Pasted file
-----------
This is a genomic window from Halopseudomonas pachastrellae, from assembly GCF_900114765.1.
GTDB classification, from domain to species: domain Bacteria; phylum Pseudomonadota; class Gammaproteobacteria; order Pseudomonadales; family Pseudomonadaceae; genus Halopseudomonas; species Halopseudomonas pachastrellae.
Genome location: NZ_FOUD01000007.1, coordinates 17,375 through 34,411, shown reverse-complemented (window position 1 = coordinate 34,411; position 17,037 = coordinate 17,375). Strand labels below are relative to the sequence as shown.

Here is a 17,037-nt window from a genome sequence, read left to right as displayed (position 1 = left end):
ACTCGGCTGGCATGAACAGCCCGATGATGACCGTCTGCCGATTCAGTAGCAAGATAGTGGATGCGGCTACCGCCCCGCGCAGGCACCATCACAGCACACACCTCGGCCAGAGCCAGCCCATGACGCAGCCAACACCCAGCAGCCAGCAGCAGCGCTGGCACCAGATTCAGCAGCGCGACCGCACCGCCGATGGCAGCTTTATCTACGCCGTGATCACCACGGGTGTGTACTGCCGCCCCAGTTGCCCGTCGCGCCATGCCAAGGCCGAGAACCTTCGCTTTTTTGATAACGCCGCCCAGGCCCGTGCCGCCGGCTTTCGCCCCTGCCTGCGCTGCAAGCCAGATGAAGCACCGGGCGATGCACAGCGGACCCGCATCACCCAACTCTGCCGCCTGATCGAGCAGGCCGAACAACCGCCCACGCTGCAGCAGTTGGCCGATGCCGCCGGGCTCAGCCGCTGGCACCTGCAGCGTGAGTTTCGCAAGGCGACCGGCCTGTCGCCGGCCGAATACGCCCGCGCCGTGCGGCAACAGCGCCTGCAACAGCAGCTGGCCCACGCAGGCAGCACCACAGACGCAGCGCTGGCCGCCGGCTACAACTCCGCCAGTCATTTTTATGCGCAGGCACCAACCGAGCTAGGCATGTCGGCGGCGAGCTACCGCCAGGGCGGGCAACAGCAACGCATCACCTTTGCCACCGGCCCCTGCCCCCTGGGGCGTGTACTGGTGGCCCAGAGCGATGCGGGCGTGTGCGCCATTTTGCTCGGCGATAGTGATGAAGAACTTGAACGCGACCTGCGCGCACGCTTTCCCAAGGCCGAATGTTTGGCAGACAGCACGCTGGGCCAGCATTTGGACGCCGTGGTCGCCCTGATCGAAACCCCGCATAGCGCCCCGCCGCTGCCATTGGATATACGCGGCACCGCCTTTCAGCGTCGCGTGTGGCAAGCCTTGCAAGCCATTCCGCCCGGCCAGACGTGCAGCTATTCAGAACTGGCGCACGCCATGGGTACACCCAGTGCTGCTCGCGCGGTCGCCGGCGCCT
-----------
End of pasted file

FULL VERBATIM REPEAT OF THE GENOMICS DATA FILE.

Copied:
This is a genomic window from Halopseudomonas pachastrellae, from assembly GCF_900114765.1.
GTDB classification, from domain to species: domain Bacteria; phylum Pseudomonadota; class Gammaproteobacteria; order Pseudomonadales; family Pseudomonadaceae; genus Halopseudomonas; species Halopseudomonas pachastrellae.
Genome location: NZ_FOUD01000007.1, coordinates 17,375 through 34,411, shown reverse-complemented (window position 1 = coordinate 34,411; position 17,037 = coordinate 17,375). Strand labels below are relative to the sequence as shown.

Here is a 17,037-nt window from a genome sequence, read left to right as displayed (position 1 = left end):
ACTCGGCTGGCATGAACAGCCCGATGATGACCGTCTGCCGATTCAGTAGCAAGATAGTGGATGCGGCTACCGCCCCGCGCAGGCACCATCACAGCACACACCTCGGCCAGAGCCAGCCCATGACGCAGCCAACACCCAGCAGCCAGCAGCAGCGCTGGCACCAGATTCAGCAGCGCGACCGCACCGCCGATGGCAGCTTTATCTACGCCGTGATCACCACGGGTGTGTACTGCCGCCCCAGTTGCCCGTCGCGCCATGCCAAGGCCGAGAACCTTCGCTTTTTTGATAACGCCGCCCAGGCCCGTGCCGCCGGCTTTCGCCCCTGCCTGCGCTGCAAGCCAGATGAAGCACCGGGCGATGCACAGCGGACCCGCATCACCCAACTCTGCCGCCTGATCGAGCAGGCCGAACAACCGCCCACGCTGCAGCAGTTGGCCGATGCCGCCGGGCTCAGCCGCTGGCACCTGCAGCGTGAGTTTCGCAAGGCGACCGGCCTGTCGCCGGCCGAATACGCCCGCGCCGTGCGGCAACAGCGCCTGCAACAGCAGCTGGCCCACGCAGGCAGCACCACAGACGCAGCGCTGGCCGCCGGCTACAACTCCGCCAGTCATTTTTATGCGCAGGCACCAACCGAGCTAGGCATGTCGGCGGCGAGCTACCGCCAGGGCGGGCAACAGCAACGCATCACCTTTGCCACCGGCCCCTGCCCCCTGGGGCGTGTACTGGTGGCCCAGAGCGATGCGGGCGTGTGCGCCATTTTGCTCGGCGATAGTGATGAAGAACTTGAACGCGACCTGCGCGCACGCTTTCCCAAGGCCGAATGTTTGGCAGACAGCACGCTGGGCCAGCATTTGGACGCCGTGGTCGCCCTGATCGAAACCCCGCATAGCGCCCCGCCGCTGCCATTGGATATACGCGGCACCGCCTTTCAGCGTCGCGTGTGGCAAGCCTTGCAAGCCATTCCGCCCGGCCAGACGTGCAGCTATTCAGAACTGGCGCACGCCATGGGTACACCCAGTGCTGCTCGCGCGGTCGCCGGCGCCT